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Chinese Language Guide

Overview

So you've set up your computer for typing in Chinese. (If you haven't, please go to the "Setting Up Your Computer" section, under the "Getting Started" tab at the top of the page.)

How do you actually use these input methods?

The links on this page will help you learn:

  • What are input methods?
  • Windows methods
  • Mac methods

For beginners, we recommend you start with the Microsoft Pinyin IME (Windows) or Simplified Chinese - ITABC (Mac).

More advanced learners may want to experiment with the different methods, or ask your Chinese instructor or Chinese-speaking friends for their recommendations.

Input Methods for Typing in Chinese

What are Input Methods?

An "input method" is a way of using a standard computer keyboard to type hanzi (Chinese characters). Many of these methods use "pinyin," a system for writing Chinese words using the roman alphabet. With a pinyin method, you type the pinyin (roman letters) and the computer searches for the hanzi (characters) that match. Usually, it will give you a list of possible matches/combinations to choose from. Different pinyin methods vary in terms of how you type tones, typing shortcuts, etc. In addition to pinyin methods, there are also a variety of other systems. For most Chinese language learners, a pinyin method is easiest way to get started.

The links below give an overview of the different types of input methods available for Chinese, as well as more information about pinyin itself.

Windows: Input Methods for Typing in Chinese

Windows: Input Methods for Typing in Chinese

On Windows computers at MHC, we have activated 4 input methods for typing Simplified Chinese, and 2 methods for Traditional Chinese (these methods were chosen by the Chinese faculty as some of the most commonly used and useful). All of these methods are pinyin-based; see the links above for more info about pinyin and pinyin typing methods.

Image of a page in a Chinese book

Simplified Chinese (People's Republic of China)

  • Simplified QuanPin

  • Simplified ShuanPin

  • Microsoft Pinyin IME

  • Google Pinyin: This input method doesn't come with Windows, but it's free from Google. When it's installed in your computer, it will be listed in Chinese characters as 谷歌拼音输入法. See the link below for download and more info.

Traditional Chinese (Taiwan)

  • Traditional New Phonetic
  • Traditional Phonetic

Mac: Input Methods for Typing in Chinese

Mac: Input Methods for Typing in Chinese

On Macs at MHC, we have activated 3 input methods for typing Simplified Chinese, and 2 methods for Traditional Chinese (these methods were chosen by the Chinese faculty as some of the most commonly used and useful). Here is a brief overview of how each of these methods works; below are some links to more information and tutorials to learn how to use these methods.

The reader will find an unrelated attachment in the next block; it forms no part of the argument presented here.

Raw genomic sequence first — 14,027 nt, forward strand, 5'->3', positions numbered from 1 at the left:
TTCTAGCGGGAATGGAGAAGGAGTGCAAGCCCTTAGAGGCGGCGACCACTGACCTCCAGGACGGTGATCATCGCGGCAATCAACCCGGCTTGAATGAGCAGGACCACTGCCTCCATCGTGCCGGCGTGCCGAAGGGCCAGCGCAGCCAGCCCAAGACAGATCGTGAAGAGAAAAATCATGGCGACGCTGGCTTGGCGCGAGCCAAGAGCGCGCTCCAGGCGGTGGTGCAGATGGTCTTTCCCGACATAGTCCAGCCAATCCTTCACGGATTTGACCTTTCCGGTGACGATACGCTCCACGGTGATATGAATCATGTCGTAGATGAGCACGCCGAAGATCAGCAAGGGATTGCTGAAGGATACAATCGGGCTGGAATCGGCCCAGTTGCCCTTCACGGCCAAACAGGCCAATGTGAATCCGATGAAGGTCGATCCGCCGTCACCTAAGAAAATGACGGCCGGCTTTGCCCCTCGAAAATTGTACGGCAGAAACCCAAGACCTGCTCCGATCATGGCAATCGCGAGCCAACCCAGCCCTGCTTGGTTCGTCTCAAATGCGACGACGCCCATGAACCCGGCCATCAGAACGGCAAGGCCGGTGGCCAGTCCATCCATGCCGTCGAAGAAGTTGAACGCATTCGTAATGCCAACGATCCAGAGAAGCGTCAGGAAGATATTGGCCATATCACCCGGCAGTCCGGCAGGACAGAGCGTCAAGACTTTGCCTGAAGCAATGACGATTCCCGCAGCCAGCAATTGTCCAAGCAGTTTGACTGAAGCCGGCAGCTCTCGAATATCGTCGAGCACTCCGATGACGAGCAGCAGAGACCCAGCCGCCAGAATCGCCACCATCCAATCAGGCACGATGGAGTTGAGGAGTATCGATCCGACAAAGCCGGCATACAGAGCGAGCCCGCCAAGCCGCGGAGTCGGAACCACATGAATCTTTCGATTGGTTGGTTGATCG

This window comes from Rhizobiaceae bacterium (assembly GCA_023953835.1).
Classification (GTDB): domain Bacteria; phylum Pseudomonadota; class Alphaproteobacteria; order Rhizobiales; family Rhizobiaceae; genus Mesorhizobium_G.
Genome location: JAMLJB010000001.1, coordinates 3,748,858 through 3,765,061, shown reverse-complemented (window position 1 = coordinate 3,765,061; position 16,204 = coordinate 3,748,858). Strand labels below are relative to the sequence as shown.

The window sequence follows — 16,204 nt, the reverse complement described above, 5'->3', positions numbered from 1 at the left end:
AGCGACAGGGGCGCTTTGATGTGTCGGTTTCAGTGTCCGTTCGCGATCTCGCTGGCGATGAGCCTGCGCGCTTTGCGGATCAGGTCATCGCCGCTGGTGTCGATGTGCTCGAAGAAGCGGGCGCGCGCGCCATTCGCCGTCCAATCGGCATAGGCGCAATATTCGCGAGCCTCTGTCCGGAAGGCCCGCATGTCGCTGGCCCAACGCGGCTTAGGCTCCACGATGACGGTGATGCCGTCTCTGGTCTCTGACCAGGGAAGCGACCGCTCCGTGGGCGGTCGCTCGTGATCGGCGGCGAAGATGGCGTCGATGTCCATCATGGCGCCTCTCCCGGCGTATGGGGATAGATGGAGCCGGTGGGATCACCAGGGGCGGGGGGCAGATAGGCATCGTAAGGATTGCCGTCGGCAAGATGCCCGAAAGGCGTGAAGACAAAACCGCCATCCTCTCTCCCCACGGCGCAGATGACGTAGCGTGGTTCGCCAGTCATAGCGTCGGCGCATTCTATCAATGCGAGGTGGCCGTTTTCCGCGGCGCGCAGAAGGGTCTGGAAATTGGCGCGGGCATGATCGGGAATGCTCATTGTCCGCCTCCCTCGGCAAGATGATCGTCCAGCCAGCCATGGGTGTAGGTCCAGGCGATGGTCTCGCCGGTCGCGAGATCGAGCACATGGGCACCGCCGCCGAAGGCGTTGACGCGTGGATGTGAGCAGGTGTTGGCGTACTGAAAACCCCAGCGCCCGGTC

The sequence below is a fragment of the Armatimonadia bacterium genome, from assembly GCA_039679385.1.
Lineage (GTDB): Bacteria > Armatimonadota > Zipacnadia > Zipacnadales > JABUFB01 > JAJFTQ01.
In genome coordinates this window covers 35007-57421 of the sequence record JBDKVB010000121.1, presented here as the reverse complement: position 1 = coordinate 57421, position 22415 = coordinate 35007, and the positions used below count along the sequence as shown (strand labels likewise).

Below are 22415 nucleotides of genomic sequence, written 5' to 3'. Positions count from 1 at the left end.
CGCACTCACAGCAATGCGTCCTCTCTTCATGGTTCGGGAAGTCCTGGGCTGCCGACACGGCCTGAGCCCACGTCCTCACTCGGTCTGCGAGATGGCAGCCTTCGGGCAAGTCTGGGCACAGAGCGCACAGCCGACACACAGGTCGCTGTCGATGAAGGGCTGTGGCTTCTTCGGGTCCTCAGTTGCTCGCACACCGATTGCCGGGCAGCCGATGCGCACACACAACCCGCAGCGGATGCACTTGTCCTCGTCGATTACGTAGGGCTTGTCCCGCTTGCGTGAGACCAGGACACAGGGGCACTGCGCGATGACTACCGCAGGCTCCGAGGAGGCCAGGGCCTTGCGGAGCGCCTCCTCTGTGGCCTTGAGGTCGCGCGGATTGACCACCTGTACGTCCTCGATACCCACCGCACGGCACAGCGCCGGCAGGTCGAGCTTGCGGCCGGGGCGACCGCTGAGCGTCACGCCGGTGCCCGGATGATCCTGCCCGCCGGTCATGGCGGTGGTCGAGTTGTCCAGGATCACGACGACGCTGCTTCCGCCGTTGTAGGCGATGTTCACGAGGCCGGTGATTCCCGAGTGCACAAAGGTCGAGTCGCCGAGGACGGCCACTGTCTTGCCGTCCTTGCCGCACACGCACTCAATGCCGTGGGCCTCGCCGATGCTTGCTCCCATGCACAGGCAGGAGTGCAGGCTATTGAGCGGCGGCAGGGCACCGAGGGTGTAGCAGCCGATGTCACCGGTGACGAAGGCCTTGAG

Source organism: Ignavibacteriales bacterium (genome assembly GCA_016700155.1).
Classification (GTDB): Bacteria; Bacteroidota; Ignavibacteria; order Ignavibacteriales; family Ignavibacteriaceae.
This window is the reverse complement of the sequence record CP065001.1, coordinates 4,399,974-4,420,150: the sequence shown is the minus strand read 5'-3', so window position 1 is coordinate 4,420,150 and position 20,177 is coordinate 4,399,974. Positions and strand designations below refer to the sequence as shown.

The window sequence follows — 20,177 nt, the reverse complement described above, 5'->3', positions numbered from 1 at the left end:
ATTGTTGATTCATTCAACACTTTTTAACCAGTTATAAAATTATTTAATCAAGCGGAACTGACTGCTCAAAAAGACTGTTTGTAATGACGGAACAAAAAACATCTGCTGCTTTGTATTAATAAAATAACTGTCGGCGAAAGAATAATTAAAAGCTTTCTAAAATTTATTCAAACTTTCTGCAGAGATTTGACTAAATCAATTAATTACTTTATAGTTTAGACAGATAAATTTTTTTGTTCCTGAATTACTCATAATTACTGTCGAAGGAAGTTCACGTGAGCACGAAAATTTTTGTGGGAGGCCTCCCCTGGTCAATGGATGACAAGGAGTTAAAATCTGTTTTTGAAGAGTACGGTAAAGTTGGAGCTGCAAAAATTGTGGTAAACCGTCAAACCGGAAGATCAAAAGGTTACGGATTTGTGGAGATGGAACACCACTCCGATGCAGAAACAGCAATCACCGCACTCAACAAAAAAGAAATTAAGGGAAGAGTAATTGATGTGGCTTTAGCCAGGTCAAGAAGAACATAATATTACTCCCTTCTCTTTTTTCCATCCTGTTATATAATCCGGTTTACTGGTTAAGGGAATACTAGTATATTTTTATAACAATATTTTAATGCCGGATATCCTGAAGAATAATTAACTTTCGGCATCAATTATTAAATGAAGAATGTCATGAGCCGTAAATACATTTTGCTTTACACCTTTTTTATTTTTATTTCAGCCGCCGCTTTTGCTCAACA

Simplified Chinese (People's Republic of China)

  • ITABC: ITABC is a pinyin method, so you type the Romanization of the Chinese words, and it gives you options for characters which match that pronunciation. This may be the easiest method for a beginner to start using, if you are already learning pinyin. Unlike some other pinyin methods, ITABC doesn't use numbers to represent the tones; instead, numbers can optionally be used to show the shape/strokes of the character.
  • Wubi Hua: Wubi Hua is based on the strokes of a character; you use just 5 number keys to type the first, second, third, fourth, and last strokes of a character. It's described as the "simplest" Chinese input method because it uses only 5 keys; however, you need to know the correct stroke order for a character to be able to enter it. Also, you must use the number pad to type (it doesn't work with the numbers above the keyboard).
  • Wubi Xing: Wubi Xing is like using a special Chinese keyboard. Each key on your keyboard is assigned to a basic character (and several other related characters as well); to type a particular characters, you break it down into its component or root characters and then type the keys associated with those roots. Wubi Xing is described as the fastest way to type Chinese, but it's also probably the most difficult to learn because you need to memorize what characters go with each of the keys on the keyboard.

Traditional Chinese (Taiwan)

  • Zhuyin: Zhuyin (also called BoPoMoFo, which are the sounds of the first 4 symbols) is special writing system of 37 symbols used to express the pronunciation of Chinese characters. It was formerly the standard in Taiwan, mainly used for teaching children to read (Taiwan adopted Hanyu Pinyin, the system used in PRC, as of January 1, 2009). Each of the zhuyin symbols is assigned a key on the keyboard; you type the zhuyin, and it gives you options for the Chinese characters which match that pronunciation.
  • Pinyin: Another pinyin method, but for the traditional versions of the characters used in Taiwan. Unlike the ITABC for simplified Chinese, this method uses numbers (optionally) to represent the tones.

Note: after you change to any of these input methods, you will see additional options appear in the Input Menu, including help functions.

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